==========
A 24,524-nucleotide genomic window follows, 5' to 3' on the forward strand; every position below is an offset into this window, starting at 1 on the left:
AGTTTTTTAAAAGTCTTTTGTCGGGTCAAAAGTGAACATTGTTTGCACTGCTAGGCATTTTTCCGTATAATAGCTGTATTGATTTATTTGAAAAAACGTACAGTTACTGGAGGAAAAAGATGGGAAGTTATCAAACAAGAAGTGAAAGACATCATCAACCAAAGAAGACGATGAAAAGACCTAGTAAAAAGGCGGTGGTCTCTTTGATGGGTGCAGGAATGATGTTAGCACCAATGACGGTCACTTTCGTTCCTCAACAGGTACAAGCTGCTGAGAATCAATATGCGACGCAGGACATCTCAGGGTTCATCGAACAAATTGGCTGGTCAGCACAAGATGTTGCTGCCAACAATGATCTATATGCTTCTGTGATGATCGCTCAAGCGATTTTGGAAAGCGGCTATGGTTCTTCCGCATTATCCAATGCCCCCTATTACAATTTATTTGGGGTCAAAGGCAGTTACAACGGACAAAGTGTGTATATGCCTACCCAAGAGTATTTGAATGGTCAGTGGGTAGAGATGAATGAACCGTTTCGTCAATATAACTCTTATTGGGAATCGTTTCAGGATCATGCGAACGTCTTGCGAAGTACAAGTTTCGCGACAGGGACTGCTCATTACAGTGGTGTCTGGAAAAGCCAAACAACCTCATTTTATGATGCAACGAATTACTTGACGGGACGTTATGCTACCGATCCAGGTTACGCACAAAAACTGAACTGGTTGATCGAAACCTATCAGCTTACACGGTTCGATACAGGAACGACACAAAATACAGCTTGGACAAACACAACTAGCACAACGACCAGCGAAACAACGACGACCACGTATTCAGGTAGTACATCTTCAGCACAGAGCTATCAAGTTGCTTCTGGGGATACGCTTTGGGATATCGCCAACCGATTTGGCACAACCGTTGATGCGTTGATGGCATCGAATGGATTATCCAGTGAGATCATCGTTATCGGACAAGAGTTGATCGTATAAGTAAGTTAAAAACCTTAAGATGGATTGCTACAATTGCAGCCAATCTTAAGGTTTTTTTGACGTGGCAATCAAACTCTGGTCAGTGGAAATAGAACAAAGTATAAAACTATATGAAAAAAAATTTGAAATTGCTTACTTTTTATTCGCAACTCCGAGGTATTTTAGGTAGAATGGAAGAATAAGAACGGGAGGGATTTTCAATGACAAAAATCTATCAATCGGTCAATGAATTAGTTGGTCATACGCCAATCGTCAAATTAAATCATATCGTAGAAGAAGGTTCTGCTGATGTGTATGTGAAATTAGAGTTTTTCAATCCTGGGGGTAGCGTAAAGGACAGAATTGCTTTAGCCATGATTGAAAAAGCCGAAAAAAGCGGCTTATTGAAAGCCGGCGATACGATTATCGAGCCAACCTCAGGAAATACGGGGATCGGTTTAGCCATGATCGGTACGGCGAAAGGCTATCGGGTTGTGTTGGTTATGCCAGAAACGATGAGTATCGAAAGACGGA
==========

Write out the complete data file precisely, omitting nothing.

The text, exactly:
A 24,524-nucleotide genomic window follows, 5' to 3' on the forward strand; every position below is an offset into this window, starting at 1 on the left:
AGTTTTTTAAAAGTCTTTTGTCGGGTCAAAAGTGAACATTGTTTGCACTGCTAGGCATTTTTCCGTATAATAGCTGTATTGATTTATTTGAAAAAACGTACAGTTACTGGAGGAAAAAGATGGGAAGTTATCAAACAAGAAGTGAAAGACATCATCAACCAAAGAAGACGATGAAAAGACCTAGTAAAAAGGCGGTGGTCTCTTTGATGGGTGCAGGAATGATGTTAGCACCAATGACGGTCACTTTCGTTCCTCAACAGGTACAAGCTGCTGAGAATCAATATGCGACGCAGGACATCTCAGGGTTCATCGAACAAATTGGCTGGTCAGCACAAGATGTTGCTGCCAACAATGATCTATATGCTTCTGTGATGATCGCTCAAGCGATTTTGGAAAGCGGCTATGGTTCTTCCGCATTATCCAATGCCCCCTATTACAATTTATTTGGGGTCAAAGGCAGTTACAACGGACAAAGTGTGTATATGCCTACCCAAGAGTATTTGAATGGTCAGTGGGTAGAGATGAATGAACCGTTTCGTCAATATAACTCTTATTGGGAATCGTTTCAGGATCATGCGAACGTCTTGCGAAGTACAAGTTTCGCGACAGGGACTGCTCATTACAGTGGTGTCTGGAAAAGCCAAACAACCTCATTTTATGATGCAACGAATTACTTGACGGGACGTTATGCTACCGATCCAGGTTACGCACAAAAACTGAACTGGTTGATCGAAACCTATCAGCTTACACGGTTCGATACAGGAACGACACAAAATACAGCTTGGACAAACACAACTAGCACAACGACCAGCGAAACAACGACGACCACGTATTCAGGTAGTACATCTTCAGCACAGAGCTATCAAGTTGCTTCTGGGGATACGCTTTGGGATATCGCCAACCGATTTGGCACAACCGTTGATGCGTTGATGGCATCGAATGGATTATCCAGTGAGATCATCGTTATCGGACAAGAGTTGATCGTATAAGTAAGTTAAAAACCTTAAGATGGATTGCTACAATTGCAGCCAATCTTAAGGTTTTTTTGACGTGGCAATCAAACTCTGGTCAGTGGAAATAGAACAAAGTATAAAACTATATGAAAAAAAATTTGAAATTGCTTACTTTTTATTCGCAACTCCGAGGTATTTTAGGTAGAATGGAAGAATAAGAACGGGAGGGATTTTCAATGACAAAAATCTATCAATCGGTCAATGAATTAGTTGGTCATACGCCAATCGTCAAATTAAATCATATCGTAGAAGAAGGTTCTGCTGATGTGTATGTGAAATTAGAGTTTTTCAATCCTGGGGGTAGCGTAAAGGACAGAATTGCTTTAGCCATGATTGAAAAAGCCGAAAAAAGCGGCTTATTGAAAGCCGGCGATACGATTATCGAGCCAACCTCAGGAAATACGGGGATCGGTTTAGCCATGATCGGTACGGCGAAAGGCTATCGGGTTGTGTTGGTTATGCCAGAAACGATGAGTATCGAAAGACGGA